Nowadays one cannot avoid the use of digital equipment such as a smartphone, PC, laptop or tablet. That’s fine until owning becomes very pricey because the lifespan of these devices is too short for the small purse. Ignoring is not an option because that automatically means permanent (digital) exclusion. After all, equipment works on a strict ‘I do or I don’t‘ basis.
This leads to a great need for repairs & maintenance, just like flora, but digitally. But whether this is affordable for the small pursue long-term is debatable.
What it’s all about are the rates. Both the hourly and product rates. It is great that the equipment is advanced today but also very fragile. This fragility will only increase in the future because sustainability seems to be a neglected topic in product development.
In short, because human lives are becoming increasingly digitized, the loss of this equipment has ever greater consequences. As an example:
No longer being able to log in to financial service providers due to PSD2 rules (two-step verification)
Much more difficult to no longer being able to apply for a job
Missing communication from the government (DigiD, mijnGovernment)
No access to medical appointments & reports (including patient portals)
Not being able to do training or receive all study-related guidance (homework, study materials, communication with teacher)
The list above is only a fraction of which one experiences very unpleasant consequences if the equipment stops working (temporarily)
What happens now by default?
Consuming, in the form of buying something new because a repair in the Netherlands is often just as expensive as something new. Or if a repair is carried out that can often take many hours, which also costs a lot of money. If this is a one-off, it is probably still possible to cough up. But people often have a lot more equipment and there is a good chance that a number of things will break down once in a while.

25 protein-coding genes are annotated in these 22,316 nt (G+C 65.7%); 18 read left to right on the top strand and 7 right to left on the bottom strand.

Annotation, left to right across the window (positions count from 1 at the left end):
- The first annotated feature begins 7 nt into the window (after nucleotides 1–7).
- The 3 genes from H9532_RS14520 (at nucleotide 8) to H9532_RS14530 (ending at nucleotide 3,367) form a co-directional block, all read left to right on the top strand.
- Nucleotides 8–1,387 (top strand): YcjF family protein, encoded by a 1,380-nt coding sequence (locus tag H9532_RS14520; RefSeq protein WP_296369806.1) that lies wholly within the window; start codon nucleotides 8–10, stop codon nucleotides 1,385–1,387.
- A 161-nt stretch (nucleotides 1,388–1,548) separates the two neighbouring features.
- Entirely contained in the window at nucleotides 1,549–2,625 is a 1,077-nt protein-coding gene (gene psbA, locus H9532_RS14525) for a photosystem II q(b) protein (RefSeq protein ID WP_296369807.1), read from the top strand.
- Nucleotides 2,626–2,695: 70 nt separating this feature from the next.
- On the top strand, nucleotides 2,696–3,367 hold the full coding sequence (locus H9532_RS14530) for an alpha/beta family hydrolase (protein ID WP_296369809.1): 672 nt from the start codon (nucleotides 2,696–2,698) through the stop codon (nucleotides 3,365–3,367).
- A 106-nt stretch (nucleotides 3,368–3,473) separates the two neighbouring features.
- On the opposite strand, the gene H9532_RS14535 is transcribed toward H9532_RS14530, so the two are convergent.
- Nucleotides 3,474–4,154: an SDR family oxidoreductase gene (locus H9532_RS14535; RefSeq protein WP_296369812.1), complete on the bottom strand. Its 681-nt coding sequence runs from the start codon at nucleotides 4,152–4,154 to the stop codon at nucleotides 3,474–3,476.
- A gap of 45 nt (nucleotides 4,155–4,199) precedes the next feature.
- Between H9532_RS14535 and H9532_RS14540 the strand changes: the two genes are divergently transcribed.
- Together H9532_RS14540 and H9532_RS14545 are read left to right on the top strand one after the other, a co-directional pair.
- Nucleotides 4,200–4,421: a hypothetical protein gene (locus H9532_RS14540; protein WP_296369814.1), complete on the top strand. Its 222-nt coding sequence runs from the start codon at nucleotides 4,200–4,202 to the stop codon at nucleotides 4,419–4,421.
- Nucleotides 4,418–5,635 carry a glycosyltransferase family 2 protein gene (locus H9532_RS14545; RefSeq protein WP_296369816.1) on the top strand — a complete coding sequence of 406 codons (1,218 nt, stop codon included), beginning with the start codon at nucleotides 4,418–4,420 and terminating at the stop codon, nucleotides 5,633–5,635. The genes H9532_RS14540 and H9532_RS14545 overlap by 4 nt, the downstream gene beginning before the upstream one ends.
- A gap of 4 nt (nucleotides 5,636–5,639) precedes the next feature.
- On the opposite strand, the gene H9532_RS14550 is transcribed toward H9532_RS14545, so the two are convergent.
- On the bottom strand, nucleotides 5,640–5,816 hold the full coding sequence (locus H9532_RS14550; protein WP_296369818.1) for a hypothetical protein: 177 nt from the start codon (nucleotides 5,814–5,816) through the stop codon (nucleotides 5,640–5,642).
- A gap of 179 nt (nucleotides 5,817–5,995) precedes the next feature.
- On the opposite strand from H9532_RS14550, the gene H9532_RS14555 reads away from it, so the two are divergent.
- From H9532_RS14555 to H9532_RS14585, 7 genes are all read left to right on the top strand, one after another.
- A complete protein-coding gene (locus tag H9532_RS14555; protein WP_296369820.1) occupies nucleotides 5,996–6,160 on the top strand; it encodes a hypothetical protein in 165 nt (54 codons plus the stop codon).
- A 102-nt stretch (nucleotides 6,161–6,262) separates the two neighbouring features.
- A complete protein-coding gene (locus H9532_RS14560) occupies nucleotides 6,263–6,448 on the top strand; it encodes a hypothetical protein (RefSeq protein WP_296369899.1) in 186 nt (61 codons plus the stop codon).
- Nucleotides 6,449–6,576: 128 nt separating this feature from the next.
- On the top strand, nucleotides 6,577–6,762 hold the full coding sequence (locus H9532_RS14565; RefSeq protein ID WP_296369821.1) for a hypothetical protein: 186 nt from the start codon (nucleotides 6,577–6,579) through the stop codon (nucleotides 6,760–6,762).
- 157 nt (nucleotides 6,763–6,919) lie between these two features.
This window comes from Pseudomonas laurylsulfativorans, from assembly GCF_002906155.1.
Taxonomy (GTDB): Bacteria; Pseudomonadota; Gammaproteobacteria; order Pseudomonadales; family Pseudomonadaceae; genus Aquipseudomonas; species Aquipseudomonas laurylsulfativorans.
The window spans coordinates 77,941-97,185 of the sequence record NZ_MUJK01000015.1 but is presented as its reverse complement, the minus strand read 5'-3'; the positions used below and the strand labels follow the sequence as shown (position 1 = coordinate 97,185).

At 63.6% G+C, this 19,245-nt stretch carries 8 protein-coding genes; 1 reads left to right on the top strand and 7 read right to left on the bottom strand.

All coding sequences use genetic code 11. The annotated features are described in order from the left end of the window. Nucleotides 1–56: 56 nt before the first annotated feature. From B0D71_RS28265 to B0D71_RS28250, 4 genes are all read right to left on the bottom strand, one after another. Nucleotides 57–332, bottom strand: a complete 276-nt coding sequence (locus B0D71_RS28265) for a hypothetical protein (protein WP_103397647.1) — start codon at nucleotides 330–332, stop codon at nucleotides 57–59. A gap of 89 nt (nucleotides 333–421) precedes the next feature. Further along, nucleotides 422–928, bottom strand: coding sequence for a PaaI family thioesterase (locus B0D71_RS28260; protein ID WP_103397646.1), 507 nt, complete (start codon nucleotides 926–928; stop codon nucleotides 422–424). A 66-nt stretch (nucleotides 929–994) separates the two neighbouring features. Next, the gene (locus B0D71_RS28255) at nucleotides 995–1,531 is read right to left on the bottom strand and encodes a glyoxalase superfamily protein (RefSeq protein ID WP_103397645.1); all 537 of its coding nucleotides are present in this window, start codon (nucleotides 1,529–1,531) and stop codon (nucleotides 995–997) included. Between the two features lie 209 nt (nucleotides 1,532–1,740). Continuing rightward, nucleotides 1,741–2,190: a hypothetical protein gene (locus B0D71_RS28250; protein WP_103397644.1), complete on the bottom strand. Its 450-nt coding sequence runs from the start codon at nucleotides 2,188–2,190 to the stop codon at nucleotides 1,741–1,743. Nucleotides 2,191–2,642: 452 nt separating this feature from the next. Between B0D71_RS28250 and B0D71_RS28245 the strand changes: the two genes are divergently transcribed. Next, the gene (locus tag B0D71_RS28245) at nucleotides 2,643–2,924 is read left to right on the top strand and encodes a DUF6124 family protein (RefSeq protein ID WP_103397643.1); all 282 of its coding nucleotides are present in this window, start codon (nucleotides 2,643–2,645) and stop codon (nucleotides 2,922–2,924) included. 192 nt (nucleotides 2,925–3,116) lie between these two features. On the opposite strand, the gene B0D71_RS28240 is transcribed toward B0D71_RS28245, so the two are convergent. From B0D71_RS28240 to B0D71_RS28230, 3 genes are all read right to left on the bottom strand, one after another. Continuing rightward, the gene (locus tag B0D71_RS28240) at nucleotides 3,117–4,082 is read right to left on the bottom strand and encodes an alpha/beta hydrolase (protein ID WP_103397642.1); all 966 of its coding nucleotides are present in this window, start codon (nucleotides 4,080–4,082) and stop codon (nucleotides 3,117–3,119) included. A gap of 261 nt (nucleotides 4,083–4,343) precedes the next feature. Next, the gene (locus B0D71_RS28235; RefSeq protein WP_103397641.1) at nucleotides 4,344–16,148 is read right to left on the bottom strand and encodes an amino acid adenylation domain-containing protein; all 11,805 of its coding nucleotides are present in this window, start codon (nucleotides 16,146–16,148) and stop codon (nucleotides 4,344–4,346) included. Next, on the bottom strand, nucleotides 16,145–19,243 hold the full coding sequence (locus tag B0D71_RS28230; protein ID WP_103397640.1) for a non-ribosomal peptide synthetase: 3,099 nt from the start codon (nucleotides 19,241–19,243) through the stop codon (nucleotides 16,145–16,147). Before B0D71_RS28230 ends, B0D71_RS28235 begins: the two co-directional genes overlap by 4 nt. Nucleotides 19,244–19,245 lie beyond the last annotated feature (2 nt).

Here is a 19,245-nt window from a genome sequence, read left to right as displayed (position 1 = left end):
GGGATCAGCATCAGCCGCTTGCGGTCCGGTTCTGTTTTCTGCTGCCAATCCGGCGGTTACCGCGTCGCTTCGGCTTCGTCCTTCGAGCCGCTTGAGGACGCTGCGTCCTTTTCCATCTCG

To keep up, this drives blind consumption of digital equipment and not everyone can keep up with that trend.
There is an increasing push for digitization and the associated continuation of digital equipment. Governments and sizeable companies can easily meet this financially and that there is an offer from IT & ICT companies that monitor 24/7 or run a stand-by breakdown service.
However, for many individuals this is a completely different story. We recommend that repair companies for digital equipment arise that specifically focus on private individuals, where they pay an income-related contribution for the hours & materials. This is necessary because individuals, especially people in the minima have no other reliable direct means of solving it.
It is not a waterproof plan yet, but the seed has been planted with this one.
Today the Dutch require a lot of digital equipment to meet their obligations. Sometimes something breaks and needs to be repaired. This creates a higher financial pressure that not everyone can easily meet.